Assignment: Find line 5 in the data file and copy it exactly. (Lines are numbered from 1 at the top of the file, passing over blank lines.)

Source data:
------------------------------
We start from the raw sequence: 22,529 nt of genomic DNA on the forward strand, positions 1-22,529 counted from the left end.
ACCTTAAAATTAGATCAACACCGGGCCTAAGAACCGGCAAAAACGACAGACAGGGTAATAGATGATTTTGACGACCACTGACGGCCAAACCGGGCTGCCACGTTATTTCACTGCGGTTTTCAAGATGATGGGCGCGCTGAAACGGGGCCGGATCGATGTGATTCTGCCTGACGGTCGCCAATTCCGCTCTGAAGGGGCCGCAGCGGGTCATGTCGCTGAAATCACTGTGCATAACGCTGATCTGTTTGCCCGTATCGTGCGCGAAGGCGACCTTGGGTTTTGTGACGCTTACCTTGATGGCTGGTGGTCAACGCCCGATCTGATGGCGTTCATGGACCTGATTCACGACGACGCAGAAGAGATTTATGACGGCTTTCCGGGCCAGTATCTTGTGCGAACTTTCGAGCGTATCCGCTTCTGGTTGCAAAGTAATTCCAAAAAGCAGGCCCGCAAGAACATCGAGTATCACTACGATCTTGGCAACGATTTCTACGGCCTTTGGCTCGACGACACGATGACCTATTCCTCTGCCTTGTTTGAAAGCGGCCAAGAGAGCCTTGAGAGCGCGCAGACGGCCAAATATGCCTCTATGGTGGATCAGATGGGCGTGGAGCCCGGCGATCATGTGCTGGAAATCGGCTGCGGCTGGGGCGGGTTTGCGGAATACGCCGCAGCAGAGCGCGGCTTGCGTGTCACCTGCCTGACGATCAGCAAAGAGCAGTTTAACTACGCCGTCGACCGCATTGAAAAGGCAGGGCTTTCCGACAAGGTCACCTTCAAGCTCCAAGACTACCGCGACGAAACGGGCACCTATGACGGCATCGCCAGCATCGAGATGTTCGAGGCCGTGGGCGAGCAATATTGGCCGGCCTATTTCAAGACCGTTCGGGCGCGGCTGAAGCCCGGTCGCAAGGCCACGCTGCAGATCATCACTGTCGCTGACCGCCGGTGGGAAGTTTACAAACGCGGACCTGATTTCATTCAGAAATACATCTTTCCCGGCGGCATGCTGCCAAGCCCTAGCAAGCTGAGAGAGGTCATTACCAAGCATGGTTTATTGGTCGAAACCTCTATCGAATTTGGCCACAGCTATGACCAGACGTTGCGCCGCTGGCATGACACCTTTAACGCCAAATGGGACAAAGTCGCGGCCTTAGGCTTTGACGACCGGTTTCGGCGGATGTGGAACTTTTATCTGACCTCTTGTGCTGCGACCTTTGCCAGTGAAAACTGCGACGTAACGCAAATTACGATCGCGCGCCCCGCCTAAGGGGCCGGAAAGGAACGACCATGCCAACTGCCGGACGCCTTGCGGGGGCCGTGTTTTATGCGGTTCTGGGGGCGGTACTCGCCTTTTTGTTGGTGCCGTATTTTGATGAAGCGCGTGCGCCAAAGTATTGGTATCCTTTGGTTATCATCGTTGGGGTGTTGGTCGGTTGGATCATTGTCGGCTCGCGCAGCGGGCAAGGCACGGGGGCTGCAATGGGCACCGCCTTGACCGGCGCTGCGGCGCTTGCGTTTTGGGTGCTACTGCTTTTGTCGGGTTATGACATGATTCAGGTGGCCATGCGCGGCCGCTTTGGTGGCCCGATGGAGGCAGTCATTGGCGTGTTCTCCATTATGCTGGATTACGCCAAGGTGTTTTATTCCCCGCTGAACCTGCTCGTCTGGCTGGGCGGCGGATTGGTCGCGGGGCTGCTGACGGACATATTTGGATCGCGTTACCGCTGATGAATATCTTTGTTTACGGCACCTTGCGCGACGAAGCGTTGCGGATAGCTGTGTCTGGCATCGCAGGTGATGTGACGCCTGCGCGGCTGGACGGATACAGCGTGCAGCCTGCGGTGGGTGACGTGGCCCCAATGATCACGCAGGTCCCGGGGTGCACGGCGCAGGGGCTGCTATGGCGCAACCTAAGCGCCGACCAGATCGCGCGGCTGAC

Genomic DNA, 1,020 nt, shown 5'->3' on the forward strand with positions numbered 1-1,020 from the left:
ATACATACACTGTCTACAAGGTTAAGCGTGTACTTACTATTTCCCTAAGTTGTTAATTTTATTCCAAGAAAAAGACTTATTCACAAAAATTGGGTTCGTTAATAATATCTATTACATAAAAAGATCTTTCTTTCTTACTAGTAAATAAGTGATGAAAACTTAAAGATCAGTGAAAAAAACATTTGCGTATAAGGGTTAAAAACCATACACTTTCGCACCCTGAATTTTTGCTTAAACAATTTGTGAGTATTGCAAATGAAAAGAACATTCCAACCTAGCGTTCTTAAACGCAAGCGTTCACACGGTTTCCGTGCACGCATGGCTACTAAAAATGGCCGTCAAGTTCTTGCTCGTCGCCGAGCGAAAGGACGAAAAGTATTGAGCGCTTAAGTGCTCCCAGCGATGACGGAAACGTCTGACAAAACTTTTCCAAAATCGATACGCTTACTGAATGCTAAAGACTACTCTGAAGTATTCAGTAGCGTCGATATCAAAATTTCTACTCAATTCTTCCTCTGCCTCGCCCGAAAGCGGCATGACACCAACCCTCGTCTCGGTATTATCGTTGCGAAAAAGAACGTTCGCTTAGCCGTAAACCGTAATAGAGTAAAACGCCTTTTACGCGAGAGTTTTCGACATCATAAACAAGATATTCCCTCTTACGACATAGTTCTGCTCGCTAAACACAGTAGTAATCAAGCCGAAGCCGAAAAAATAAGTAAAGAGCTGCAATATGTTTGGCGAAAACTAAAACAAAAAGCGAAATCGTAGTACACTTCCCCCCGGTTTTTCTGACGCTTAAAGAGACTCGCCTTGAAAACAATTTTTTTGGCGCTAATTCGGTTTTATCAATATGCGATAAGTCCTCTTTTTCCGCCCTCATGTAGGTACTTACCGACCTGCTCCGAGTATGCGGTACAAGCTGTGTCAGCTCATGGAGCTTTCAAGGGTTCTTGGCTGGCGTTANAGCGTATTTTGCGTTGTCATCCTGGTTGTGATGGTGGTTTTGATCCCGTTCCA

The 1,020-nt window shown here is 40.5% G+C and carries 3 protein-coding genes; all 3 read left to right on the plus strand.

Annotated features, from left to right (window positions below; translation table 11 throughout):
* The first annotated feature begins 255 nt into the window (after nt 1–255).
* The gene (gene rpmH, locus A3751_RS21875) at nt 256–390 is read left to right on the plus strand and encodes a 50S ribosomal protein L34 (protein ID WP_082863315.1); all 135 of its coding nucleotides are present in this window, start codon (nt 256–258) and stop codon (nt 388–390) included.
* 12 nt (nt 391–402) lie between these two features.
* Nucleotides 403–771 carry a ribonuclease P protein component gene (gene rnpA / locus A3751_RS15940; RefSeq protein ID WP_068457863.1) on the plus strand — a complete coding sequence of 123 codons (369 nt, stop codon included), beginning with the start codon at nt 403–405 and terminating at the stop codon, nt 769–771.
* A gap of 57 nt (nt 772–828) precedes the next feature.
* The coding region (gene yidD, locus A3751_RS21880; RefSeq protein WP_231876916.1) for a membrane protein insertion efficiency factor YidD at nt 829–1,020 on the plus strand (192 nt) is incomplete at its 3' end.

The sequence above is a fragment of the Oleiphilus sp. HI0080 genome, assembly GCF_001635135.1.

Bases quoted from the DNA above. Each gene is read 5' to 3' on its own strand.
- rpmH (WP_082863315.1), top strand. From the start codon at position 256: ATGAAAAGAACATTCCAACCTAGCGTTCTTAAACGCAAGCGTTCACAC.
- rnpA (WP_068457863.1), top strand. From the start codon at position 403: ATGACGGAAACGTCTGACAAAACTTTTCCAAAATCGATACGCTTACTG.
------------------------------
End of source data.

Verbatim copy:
The 1,020-nt window shown here is 40.5% G+C and carries 3 protein-coding genes; all 3 read left to right on the plus strand.